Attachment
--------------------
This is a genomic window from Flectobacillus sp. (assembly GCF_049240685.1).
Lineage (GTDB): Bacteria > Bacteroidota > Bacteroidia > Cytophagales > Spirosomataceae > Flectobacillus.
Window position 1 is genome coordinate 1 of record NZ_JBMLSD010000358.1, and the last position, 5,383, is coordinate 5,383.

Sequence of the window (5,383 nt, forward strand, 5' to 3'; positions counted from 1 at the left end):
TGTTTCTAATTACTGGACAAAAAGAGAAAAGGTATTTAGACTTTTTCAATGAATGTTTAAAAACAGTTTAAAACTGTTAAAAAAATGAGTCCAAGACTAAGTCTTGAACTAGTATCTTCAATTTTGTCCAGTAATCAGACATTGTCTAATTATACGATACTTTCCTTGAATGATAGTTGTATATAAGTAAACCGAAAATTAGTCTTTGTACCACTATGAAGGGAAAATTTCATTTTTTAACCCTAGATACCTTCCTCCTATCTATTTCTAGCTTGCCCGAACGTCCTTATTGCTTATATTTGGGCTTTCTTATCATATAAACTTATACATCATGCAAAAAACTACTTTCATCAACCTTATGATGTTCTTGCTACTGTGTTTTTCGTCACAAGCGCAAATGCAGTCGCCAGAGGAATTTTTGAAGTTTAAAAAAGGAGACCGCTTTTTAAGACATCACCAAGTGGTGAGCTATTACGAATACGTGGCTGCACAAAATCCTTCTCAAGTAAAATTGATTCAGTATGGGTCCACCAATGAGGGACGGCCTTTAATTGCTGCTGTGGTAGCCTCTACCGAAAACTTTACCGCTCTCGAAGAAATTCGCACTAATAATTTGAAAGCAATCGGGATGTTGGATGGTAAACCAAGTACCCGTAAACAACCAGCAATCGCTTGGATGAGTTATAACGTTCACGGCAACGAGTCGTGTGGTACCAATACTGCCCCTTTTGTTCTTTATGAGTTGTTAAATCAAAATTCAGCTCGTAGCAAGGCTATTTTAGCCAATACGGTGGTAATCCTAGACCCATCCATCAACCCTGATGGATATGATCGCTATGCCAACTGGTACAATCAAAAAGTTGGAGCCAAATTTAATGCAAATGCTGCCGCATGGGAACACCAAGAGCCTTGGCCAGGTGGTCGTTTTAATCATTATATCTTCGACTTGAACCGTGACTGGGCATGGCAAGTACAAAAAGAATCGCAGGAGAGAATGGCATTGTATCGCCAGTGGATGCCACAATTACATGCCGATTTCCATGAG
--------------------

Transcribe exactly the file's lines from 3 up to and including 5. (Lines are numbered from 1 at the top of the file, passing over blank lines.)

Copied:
Window position 1 is genome coordinate 1 of record NZ_JBMLSD010000358.1, and the last position, 5,383, is coordinate 5,383.

Sequence of the window (5,383 nt, forward strand, 5' to 3'; positions counted from 1 at the left end):
TGTTTCTAATTACTGGACAAAAAGAGAAAAGGTATTTAGACTTTTTCAATGAATGTTTAAAAACAGTTTAAAACTGTTAAAAAAATGAGTCCAAGACTAAGTCTTGAACTAGTATCTTCAATTTTGTCCAGTAATCAGACATTGTCTAATTATACGATACTTTCCTTGAATGATAGTTGTATATAAGTAAACCGAAAATTAGTCTTTGTACCACTATGAAGGGAAAATTTCATTTTTTAACCCTAGATACCTTCCTCCTATCTATTTCTAGCTTGCCCGAACGTCCTTATTGCTTATATTTGGGCTTTCTTATCATATAAACTTATACATCATGCAAAAAACTACTTTCATCAACCTTATGATGTTCTTGCTACTGTGTTTTTCGTCACAAGCGCAAATGCAGTCGCCAGAGGAATTTTTGAAGTTTAAAAAAGGAGACCGCTTTTTAAGACATCACCAAGTGGTGAGCTATTACGAATACGTGGCTGCACAAAATCCTTCTCAAGTAAAATTGATTCAGTATGGGTCCACCAATGAGGGACGGCCTTTAATTGCTGCTGTGGTAGCCTCTACCGAAAACTTTACCGCTCTCGAAGAAATTCGCACTAATAATTTGAAAGCAATCGGGATGTTGGATGGTAAACCAAGTACCCGTAAACAACCAGCAATCGCTTGGATGAGTTATAACGTTCACGGCAACGAGTCGTGTGGTACCAATACTGCCCCTTTTGTTCTTTATGAGTTGTTAAATCAAAATTCAGCTCGTAGCAAGGCTATTTTAGCCAATACGGTGGTAATCCTAGACCCATCCATCAACCCTGATGGATATGATCGCTATGCCAACTGGTACAATCAAAAAGTTGGAGCCAAATTTAATGCAAATGCTGCCGCATGGGAACACCAAGAGCCTTGGCCAGGTGGTCGTTTTAATCATTATATCTTCGACTTGAACCGTGACTGGGCATGGCAAGTACAAAAAGAATCGCAGGAGAGAATGGCATTGTATCGCCAGTGGATGCCACAATTACATGCCGATTTCCATGAG